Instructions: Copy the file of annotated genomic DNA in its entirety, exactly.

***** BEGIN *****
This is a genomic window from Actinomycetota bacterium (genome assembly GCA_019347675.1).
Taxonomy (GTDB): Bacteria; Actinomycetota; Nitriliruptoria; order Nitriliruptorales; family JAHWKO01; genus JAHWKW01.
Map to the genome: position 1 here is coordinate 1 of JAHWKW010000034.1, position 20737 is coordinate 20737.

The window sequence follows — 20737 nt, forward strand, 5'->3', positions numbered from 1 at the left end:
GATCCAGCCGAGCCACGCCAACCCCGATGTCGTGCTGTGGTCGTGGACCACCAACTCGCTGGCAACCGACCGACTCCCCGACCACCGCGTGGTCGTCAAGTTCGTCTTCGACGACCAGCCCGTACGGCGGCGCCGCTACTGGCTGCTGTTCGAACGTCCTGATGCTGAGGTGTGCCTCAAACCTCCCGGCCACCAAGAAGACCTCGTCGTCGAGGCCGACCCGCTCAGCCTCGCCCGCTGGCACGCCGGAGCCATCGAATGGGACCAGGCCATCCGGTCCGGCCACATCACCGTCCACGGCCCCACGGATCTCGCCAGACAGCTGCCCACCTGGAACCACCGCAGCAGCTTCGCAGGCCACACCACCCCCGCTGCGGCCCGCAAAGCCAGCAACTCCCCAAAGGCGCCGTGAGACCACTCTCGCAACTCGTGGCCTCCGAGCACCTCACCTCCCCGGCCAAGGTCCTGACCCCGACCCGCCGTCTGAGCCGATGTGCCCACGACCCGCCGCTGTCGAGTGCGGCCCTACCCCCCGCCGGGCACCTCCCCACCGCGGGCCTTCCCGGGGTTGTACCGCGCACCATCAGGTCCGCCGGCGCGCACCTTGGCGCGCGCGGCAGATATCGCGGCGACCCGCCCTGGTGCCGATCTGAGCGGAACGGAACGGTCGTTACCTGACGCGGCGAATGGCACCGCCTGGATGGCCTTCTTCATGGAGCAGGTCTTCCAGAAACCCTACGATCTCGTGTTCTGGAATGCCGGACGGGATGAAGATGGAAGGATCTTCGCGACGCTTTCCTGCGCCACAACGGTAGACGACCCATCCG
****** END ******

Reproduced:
This is a genomic window from Actinomycetota bacterium (genome assembly GCA_019347675.1).
Taxonomy (GTDB): Bacteria; Actinomycetota; Nitriliruptoria; order Nitriliruptorales; family JAHWKO01; genus JAHWKW01.
Map to the genome: position 1 here is coordinate 1 of JAHWKW010000034.1, position 20737 is coordinate 20737.

The window sequence follows — 20737 nt, forward strand, 5'->3', positions numbered from 1 at the left end:
GATCCAGCCGAGCCACGCCAACCCCGATGTCGTGCTGTGGTCGTGGACCACCAACTCGCTGGCAACCGACCGACTCCCCGACCACCGCGTGGTCGTCAAGTTCGTCTTCGACGACCAGCCCGTACGGCGGCGCCGCTACTGGCTGCTGTTCGAACGTCCTGATGCTGAGGTGTGCCTCAAACCTCCCGGCCACCAAGAAGACCTCGTCGTCGAGGCCGACCCGCTCAGCCTCGCCCGCTGGCACGCCGGAGCCATCGAATGGGACCAGGCCATCCGGTCCGGCCACATCACCGTCCACGGCCCCACGGATCTCGCCAGACAGCTGCCCACCTGGAACCACCGCAGCAGCTTCGCAGGCCACACCACCCCCGCTGCGGCCCGCAAAGCCAGCAACTCCCCAAAGGCGCCGTGAGACCACTCTCGCAACTCGTGGCCTCCGAGCACCTCACCTCCCCGGCCAAGGTCCTGACCCCGACCCGCCGTCTGAGCCGATGTGCCCACGACCCGCCGCTGTCGAGTGCGGCCCTACCCCCCGCCGGGCACCTCCCCACCGCGGGCCTTCCCGGGGTTGTACCGCGCACCATCAGGTCCGCCGGCGCGCACCTTGGCGCGCGCGGCAGATATCGCGGCGACCCGCCCTGGTGCCGATCTGAGCGGAACGGAACGGTCGTTACCTGACGCGGCGAATGGCACCGCCTGGATGGCCTTCTTCATGGAGCAGGTCTTCCAGAAACCCTACGATCTCGTGTTCTGGAATGCCGGACGGGATGAAGATGGAAGGATCTTCGCGACGCTTTCCTGCGCCACAACGGTAGACGACCCATCCG